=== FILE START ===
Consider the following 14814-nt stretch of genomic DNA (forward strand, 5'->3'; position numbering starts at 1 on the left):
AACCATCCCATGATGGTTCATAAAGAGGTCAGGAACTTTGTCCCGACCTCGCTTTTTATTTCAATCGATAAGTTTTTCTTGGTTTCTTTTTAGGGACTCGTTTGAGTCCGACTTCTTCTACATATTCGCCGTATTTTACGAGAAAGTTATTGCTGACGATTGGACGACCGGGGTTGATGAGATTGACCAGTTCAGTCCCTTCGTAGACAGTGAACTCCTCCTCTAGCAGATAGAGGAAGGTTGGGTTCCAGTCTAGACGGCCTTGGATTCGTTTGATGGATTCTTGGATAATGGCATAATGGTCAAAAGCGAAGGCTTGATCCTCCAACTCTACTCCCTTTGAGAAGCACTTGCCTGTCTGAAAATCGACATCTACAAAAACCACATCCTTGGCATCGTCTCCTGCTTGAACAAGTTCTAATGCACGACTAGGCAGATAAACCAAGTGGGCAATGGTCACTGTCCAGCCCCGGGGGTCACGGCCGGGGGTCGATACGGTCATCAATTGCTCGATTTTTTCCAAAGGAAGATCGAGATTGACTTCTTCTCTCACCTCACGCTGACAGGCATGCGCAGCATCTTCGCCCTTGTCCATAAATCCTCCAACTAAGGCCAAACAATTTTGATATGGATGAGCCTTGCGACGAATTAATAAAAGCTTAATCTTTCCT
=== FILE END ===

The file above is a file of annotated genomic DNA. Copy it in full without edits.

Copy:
Consider the following 14814-nt stretch of genomic DNA (forward strand, 5'->3'; position numbering starts at 1 on the left):
AACCATCCCATGATGGTTCATAAAGAGGTCAGGAACTTTGTCCCGACCTCGCTTTTTATTTCAATCGATAAGTTTTTCTTGGTTTCTTTTTAGGGACTCGTTTGAGTCCGACTTCTTCTACATATTCGCCGTATTTTACGAGAAAGTTATTGCTGACGATTGGACGACCGGGGTTGATGAGATTGACCAGTTCAGTCCCTTCGTAGACAGTGAACTCCTCCTCTAGCAGATAGAGGAAGGTTGGGTTCCAGTCTAGACGGCCTTGGATTCGTTTGATGGATTCTTGGATAATGGCATAATGGTCAAAAGCGAAGGCTTGATCCTCCAACTCTACTCCCTTTGAGAAGCACTTGCCTGTCTGAAAATCGACATCTACAAAAACCACATCCTTGGCATCGTCTCCTGCTTGAACAAGTTCTAATGCACGACTAGGCAGATAAACCAAGTGGGCAATGGTCACTGTCCAGCCCCGGGGGTCACGGCCGGGGGTCGATACGGTCATCAATTGCTCGATTTTTTCCAAAGGAAGATCGAGATTGACTTCTTCTCTCACCTCACGCTGACAGGCATGCGCAGCATCTTCGCCCTTGTCCATAAATCCTCCAACTAAGGCCAAACAATTTTGATATGGATGAGCCTTGCGACGAATTAATAAAAGCTTAATCTTTCCT